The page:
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Kenneth ClarkKenneth Clark
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dominated by a comment made by one of our young people involved with us, as he sat in my office, around the table, with about ten of his peers, . I'm two-thirds through the completion of the study and document, and we were talking. He looked at me and he said, “This is hopeless. You're not going to make things better for us. Nobody could make things better for us. Nobody gives a damn. I hate my parents for bringing me into a world that hates me.”

You know, the whole time I was growing up in Harlem, up until I was 16, I never saw or heard that kind of despair.

What was even worse was that I couldn't say anything that was a realistic refutation of the horrible, terrible truth that that young man was expressing so desperately, you know.

I think I cried. I think I cried right in front of him. I think -- I may be over-dramatizing this now, but I think that the only thing I did was to put my arms around him and say, “Look -- come on -- that's what we're here for.”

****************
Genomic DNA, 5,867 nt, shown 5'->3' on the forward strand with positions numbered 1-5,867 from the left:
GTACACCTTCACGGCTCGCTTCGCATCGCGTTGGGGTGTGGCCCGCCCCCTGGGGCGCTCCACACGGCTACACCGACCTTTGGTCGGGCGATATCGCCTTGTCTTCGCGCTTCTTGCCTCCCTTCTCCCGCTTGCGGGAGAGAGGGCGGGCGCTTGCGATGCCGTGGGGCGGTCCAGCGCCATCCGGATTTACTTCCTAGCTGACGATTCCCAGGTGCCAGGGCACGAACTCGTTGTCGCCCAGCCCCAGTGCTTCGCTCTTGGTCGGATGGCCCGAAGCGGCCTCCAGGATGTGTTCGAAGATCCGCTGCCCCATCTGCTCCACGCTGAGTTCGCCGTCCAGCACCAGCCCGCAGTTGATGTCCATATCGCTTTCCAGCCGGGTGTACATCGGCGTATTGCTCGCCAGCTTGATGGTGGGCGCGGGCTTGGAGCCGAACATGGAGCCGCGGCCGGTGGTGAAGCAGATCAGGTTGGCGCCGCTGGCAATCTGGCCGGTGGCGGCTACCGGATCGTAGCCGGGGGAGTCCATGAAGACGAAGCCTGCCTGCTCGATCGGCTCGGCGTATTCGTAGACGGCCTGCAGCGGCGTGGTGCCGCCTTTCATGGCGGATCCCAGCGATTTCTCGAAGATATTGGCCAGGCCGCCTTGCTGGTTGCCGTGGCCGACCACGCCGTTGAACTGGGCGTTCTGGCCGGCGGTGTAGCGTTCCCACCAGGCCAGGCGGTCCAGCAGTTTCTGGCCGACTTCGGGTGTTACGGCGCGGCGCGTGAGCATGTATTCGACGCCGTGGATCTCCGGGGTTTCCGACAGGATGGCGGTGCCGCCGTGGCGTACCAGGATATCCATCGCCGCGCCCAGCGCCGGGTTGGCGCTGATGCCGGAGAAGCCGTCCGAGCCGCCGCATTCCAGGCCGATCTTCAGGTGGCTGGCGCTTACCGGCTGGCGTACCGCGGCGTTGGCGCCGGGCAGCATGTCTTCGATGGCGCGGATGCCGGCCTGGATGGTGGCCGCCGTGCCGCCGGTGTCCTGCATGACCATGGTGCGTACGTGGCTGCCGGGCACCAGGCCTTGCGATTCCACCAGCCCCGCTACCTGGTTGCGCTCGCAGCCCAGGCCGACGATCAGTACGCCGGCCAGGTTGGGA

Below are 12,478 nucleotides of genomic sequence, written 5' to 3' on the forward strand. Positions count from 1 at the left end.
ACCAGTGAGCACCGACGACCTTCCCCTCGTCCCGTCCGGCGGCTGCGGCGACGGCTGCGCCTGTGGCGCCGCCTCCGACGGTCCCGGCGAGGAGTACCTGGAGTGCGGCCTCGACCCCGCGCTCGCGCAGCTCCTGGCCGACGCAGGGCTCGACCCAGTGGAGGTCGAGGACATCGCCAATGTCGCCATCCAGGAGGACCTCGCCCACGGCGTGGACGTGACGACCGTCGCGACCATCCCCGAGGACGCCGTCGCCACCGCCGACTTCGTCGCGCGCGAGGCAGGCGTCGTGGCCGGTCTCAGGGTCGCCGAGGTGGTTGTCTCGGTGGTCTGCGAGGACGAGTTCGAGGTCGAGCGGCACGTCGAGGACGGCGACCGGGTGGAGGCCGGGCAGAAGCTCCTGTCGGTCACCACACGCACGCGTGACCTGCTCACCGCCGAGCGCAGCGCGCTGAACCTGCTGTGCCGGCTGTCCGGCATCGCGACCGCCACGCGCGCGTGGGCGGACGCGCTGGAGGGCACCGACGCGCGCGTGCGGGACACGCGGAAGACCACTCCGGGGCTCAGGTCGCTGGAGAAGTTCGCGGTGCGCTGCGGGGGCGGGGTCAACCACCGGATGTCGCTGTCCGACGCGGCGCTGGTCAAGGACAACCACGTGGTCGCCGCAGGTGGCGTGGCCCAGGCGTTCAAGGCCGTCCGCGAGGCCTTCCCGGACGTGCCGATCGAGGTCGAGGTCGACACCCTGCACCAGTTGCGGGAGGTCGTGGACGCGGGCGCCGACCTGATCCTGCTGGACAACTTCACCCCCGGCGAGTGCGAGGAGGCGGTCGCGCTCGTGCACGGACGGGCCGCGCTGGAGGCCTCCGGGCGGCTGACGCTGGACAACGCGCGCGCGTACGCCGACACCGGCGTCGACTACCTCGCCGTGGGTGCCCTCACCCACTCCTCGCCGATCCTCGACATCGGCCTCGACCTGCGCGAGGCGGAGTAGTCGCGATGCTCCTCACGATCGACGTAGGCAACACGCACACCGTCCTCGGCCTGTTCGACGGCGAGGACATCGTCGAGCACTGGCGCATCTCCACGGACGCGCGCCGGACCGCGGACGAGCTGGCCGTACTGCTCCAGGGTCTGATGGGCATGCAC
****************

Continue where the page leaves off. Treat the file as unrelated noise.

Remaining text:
That was the Harlem I saw on that level. On the leve of the board, I saw a Harlem of individuals competing, and in conflict over what seemed to me to be just sheer crumbs. Just sheer crap.

I was low in my spirits, practically throughout the preparation of this. This was a community version of the initial research of Mamie and me with the dolls test, you see. Only, this was spread over a longer period of time, and did not involve little children running out of the room when I asked them to identify themselves with a doll that they had previously rejected. This was a totality of rejection that I was observing and trying to make sense

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